2.21.2013

Nature v. Nurture? Nature, Most Certainly

What do you get when you cross a Team Guy Polack with a Mick-Kraut Southerner?

Exhibit A:
When I met my husband, it never occurred to me that many of the characteristics that attracted me to him would be traits that, when they manifested themselves in our offspring, would drive me completely insane.

For one thing, my husband is incredibly willful. When he puts his mind to accomplish something, he will not quit until the task is complete. I'm sure his tenacity was instrumental in completing BUD/s, which I applaud him for. It has, however, also been instrumental in the nearly daily stand offs I have with our 2 1/2 year old when he decides to flat out refuse a directive. It's not uncommon for the child to furrow his brow, in exactly the same manner as his father, set his jaw, and dare me with his eyes to try and make him.

Yesterday, a simple request to put on his shoes resulted in a high pitched shriek and right jab (both originating from him, not me). Because we are trying the "choices" disciplinary method in our house, he was given the choice of apologizing for assaulting me or going to his room. He chose his room.

What did I think would happen? I figured if I gave him about three minutes, I could go in there and give him the choice again, and this time he'd just say, "Sorry, Mama," so we could leave for the frickin' mall. I'm beginning to learn, when it comes to our little man, making a prediction is futile.

I approached him and offered the choices. He sat on the edge of his bed, quite calm, and looked out the window. He completely refused to acknowledge me, even when I knelt down in front of him and firmly (ok, at a yell) repeated his choices. I felt not a little like an idiot, on my knees screaming repeatedly "Do you want to say sorry or stay in here?" at a 38 pound stoic.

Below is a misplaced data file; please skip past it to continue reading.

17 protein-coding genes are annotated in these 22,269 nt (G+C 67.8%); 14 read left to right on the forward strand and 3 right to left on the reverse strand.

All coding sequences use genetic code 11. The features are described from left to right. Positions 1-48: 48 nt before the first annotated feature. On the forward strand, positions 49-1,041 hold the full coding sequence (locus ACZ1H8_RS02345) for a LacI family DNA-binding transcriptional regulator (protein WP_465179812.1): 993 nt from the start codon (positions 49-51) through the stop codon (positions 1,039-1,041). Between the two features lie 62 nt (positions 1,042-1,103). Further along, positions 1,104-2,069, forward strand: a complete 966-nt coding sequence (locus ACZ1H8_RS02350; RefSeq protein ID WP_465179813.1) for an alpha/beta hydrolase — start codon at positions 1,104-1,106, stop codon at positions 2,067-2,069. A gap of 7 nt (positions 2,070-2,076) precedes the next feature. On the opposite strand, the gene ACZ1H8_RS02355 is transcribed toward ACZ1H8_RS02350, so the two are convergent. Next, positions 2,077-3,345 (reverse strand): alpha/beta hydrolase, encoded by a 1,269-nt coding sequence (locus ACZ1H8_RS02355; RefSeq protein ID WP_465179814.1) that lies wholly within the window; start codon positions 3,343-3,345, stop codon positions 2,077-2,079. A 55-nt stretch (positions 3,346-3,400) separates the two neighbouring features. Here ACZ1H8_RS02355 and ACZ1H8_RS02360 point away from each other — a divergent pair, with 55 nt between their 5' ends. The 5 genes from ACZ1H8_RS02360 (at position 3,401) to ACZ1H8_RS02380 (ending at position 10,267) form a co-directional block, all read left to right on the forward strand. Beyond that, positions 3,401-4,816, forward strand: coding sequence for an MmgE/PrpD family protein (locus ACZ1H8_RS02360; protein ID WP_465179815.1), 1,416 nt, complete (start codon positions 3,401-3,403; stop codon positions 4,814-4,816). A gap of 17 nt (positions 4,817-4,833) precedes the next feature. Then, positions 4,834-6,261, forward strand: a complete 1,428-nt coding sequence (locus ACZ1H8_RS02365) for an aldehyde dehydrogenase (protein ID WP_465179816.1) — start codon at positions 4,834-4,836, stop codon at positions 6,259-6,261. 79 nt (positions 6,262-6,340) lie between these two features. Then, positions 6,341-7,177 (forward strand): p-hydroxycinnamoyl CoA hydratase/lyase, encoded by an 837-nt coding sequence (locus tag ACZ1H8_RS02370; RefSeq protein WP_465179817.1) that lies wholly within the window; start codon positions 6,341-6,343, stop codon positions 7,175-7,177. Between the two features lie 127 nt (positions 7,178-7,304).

Because the longer he ignored me, the stronger the urge to solve the problem physically became, I told him that if he wouldn't pick, I'd pick for him: he'd stay in his room. Resolutely, I strode across the room to the door, which I shut firmly behind me. Generally, he hates having his door shut, and when I detected the scamper of little feet approaching, I assumed he was giving in. A smirk of triumph was spreading across my face when I heard the "click" of his door being locked - from the inside.

He knows he's not allowed to lock his door. The manipulative little toddler was sending me a message. I could almost hear his inner monologue: My room is not a punishment. You're not even allowed in it. "Fine," I thought. "I'll have to fight fire with fire." I sat on the couch, iPhone at the ready, and found a video of my son. I played it at full volume, which drew him out of his retreat and quickly coaxed an apology from him.

Phew. I managed to win that one, but barely. The kid is not even three and he's as stubborn as, well, his father and I. In fact, he may be as stubborn as the two of us put together, which should probably set some kind of a record. I fear for us in about 12 years.

Everybody warned me marrying a SEAL wouldn't be easy. I guess I figured most of the hard stuff was over when he got out of the Teams. I never thought to consider the point is who he is, not what he is. The what isn't genetic. The who is. And while I'm sure persistence, calculation, and sometimes even ruthlessness will serve our son well in BUD/s class 300-something, it can make playtime in the sandbox tiring for Mama.

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